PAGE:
Authorized at the height of the Civil War in 1863, gold certificates are a popular and interesting collectible memento of the days when the U.S. was on the gold standard. Each note represented a matching amount of gold coin on deposit at the U.S. Treasury. Notes prior to the Series of 1882 were payable to a named bearer only. From 1882 – 1933, any bearer of a gold certificate could redeem the notes for gold coin at the U.S. Treasury.
Although they haven’t been redeemable in gold since 1933, they are still legal tender U.S. currency, and remain popular, partly on account of the distinctive and beautiful yellow-orange backs and the yellow seals and serial numbers found on most notes.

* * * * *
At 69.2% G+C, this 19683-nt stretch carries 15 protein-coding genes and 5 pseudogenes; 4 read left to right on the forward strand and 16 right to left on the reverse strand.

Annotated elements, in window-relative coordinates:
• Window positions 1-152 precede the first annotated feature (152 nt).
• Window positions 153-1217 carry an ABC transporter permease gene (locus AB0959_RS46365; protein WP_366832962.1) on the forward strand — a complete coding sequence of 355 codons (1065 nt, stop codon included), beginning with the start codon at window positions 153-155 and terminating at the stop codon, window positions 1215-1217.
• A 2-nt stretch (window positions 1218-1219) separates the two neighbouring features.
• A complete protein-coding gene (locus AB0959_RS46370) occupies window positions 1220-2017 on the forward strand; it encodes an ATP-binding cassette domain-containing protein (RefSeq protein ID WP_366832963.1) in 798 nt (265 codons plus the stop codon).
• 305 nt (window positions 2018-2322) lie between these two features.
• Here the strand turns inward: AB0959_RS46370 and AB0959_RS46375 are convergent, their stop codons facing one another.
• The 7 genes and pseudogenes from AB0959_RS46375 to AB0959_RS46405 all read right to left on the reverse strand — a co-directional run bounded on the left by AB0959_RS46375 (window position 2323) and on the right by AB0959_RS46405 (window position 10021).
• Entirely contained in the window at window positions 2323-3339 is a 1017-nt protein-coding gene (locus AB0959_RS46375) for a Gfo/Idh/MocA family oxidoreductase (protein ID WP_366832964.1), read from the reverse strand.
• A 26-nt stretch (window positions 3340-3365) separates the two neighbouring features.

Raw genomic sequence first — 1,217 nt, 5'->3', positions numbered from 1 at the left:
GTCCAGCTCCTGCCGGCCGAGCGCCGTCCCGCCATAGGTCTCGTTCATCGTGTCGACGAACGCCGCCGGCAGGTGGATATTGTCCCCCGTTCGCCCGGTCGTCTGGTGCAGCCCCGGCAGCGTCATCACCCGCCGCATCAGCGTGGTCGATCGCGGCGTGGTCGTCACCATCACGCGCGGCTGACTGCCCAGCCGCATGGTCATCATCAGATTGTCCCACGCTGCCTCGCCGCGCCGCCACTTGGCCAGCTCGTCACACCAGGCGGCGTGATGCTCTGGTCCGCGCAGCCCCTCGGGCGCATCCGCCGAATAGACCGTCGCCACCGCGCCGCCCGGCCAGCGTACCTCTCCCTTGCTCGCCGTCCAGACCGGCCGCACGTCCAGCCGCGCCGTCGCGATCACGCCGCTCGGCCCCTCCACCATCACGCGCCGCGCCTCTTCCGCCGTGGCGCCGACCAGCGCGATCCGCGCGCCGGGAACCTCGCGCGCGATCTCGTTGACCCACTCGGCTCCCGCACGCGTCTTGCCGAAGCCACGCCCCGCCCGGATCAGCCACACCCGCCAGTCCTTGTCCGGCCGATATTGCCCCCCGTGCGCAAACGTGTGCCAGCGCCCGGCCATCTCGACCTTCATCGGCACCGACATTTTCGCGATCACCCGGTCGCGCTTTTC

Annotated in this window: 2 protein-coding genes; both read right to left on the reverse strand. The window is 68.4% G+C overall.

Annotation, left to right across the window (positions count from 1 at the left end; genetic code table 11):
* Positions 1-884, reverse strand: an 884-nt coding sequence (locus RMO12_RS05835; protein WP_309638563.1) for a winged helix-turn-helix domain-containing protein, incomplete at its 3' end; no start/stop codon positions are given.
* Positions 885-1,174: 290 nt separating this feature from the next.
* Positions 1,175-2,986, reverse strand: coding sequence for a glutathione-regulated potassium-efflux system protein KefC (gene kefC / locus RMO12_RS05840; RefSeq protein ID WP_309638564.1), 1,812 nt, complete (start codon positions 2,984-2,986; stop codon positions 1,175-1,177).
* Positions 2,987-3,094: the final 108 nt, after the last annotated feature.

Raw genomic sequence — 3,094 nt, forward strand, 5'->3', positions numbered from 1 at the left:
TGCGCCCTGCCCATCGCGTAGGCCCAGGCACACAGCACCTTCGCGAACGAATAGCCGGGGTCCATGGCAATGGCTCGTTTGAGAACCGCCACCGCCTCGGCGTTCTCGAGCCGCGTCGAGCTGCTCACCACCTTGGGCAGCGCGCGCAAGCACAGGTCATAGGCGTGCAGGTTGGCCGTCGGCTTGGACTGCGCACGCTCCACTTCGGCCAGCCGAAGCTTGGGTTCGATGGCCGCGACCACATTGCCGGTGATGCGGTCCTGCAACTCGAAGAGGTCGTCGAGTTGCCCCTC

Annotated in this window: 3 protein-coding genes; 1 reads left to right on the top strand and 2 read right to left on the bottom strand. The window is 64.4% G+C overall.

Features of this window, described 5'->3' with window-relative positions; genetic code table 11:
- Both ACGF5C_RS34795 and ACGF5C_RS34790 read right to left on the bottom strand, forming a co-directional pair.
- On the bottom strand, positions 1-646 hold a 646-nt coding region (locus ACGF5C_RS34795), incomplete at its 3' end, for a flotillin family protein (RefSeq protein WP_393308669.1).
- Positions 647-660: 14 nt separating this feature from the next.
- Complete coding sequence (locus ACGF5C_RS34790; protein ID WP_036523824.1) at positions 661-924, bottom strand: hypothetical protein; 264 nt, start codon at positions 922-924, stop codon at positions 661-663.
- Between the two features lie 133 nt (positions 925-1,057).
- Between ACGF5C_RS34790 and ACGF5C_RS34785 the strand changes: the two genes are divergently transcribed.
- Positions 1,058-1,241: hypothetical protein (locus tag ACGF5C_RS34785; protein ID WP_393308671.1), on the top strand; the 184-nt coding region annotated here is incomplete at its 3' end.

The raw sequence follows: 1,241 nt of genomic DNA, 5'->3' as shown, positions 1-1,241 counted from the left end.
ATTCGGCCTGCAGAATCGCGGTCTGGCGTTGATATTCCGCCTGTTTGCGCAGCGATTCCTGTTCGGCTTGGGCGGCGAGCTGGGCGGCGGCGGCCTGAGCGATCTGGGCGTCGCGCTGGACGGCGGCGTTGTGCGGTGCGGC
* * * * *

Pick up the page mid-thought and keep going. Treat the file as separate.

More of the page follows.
Denominations issued ranged from $10 to $100,000. The $100,000 issue was a one-time only Series of 1934 issue that was issued only to banks, never released for general circulation. The 1934 $100,000 note was the highest denomination U.S. currency note ever produced. Gold certificates denominated above $100 are rarely seen in today’s marketplace.